Well I don’t necessarily wanna pump our business anymore, Jay necessarily. I think, and I appreciate you having us on, we think highly of, of your podcast and of course you have a lot of great guests on as well. I just, but I think overall is developing a strategy is key to hunt in the west is short term, midterm long term strategies. We help guys do that every day. That’s what we do. That’s all we do. It’s our, it’s our entire life, our hobby job, our love, everything about it. And so anyway, anybody that wants to feel free to give us a holler, we’d love to visit with you and I think like years like this, these are the years you wish you had lots of points. I mean these are the kind of years, this is gonna be a 2011 or a 2016. It’s gonna be unbelievable.
01:02:39:19 –> 01:03:13:16
It can’t be bad. Although I, I get it, we can turn off dry and everything. We’re dang near March. Things are 200 plus percent in some places. Some of these key places of course the guys in Wyoming are nervous, everybody’s nervous and we’re all watching what’s going on up there. But you know, things are just looking great when, when there’s water, everything’s happy and I think we’re gonna see great things, deer, elk, you know, antelope, just animals in general. It just, everything’s gonna be awesome. We’re gonna be super busy and our schedules are gonna be full. So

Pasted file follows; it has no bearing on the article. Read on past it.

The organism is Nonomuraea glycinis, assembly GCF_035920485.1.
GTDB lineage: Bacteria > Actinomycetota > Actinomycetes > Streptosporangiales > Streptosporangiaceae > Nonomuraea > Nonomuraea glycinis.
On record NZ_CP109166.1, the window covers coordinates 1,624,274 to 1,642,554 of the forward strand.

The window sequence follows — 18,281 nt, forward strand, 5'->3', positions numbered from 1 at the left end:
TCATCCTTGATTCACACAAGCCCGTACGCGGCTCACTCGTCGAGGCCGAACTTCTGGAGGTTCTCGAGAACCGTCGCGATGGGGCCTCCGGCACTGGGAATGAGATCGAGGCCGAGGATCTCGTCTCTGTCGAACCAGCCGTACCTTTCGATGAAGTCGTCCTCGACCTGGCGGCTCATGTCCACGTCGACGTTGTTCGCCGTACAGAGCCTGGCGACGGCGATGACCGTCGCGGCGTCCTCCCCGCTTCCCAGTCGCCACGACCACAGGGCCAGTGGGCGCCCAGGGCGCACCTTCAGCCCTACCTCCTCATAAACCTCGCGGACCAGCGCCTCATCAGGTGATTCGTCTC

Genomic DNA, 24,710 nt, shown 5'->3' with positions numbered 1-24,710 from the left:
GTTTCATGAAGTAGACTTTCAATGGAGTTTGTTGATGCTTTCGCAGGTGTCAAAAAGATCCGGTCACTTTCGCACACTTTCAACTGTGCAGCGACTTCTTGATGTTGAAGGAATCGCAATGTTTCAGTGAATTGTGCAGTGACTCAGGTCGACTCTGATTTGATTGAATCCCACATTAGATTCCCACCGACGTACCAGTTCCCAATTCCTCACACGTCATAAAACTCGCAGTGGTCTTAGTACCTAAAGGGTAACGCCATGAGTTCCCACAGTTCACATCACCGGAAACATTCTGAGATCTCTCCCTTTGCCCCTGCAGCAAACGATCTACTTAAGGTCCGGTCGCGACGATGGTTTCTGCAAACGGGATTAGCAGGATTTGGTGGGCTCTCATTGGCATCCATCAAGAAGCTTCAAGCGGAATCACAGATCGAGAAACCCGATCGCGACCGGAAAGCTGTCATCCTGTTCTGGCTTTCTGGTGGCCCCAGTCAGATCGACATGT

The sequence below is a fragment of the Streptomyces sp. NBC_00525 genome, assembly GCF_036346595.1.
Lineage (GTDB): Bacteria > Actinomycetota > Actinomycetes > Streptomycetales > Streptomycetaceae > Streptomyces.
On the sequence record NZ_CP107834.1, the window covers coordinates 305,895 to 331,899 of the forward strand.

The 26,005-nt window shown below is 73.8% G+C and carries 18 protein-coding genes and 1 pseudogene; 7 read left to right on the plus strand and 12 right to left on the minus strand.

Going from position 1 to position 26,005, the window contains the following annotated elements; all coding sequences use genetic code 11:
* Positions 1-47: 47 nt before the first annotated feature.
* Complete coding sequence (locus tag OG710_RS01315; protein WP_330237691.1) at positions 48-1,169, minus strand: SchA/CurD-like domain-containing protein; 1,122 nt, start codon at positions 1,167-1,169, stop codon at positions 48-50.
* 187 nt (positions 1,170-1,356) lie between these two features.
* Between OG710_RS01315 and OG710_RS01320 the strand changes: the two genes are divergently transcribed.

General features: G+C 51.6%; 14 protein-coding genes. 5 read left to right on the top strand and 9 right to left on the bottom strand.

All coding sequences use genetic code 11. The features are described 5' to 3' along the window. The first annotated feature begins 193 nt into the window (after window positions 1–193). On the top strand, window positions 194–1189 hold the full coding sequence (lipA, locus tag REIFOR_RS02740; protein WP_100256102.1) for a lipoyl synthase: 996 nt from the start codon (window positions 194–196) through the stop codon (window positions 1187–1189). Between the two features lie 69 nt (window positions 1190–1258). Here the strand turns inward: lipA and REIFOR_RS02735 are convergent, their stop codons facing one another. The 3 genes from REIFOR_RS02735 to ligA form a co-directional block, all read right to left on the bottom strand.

01:03:14:13 –> 01:04:05:00
I echo that Jay. A couple things I might add in addition to developing and sticking to an application strategy is, is to realize wherever you are on that spectrum, whether you’re a new new guy to the application game or whether you’re somebody that’s been doing it for 20 years, go go hunting, use your points. Jason and I both talked a little bit about that in, in our Epic Outdoors magazine and in our columns in the last couple of months that we feel that far too many people are hoarding points for almost the sole reason of just hoarding points. And they’re so scared to use ’em somewhere and put ’em on the line and get out there. Whether it be they think they’re gonna fail or they gotta have everything perfectly right from moisture to moon phase to you know, season dates and everything. Perfect. And we all know there’s a lot of variables in hunting.
01:04:05:07 –> 01:04:34:05
There’s a lot but there’s a lot also to be said that you can, that you can learn and there’s a lot of things that you can actually make outta sometimes nothing by just being out in the field. Stuff just falls in your lap. It can’t fall in your lap when you’re sitting at home wishing you to burn points. So use your points, have a strategy, but also go hunting. That’s what we’re doing it for. This isn’t a portfolio like a retirement pro portfolio that we get to spend later when we’re older. When we’re older it’s too late to use these points.
01:04:34:17 –> 01:04:46:02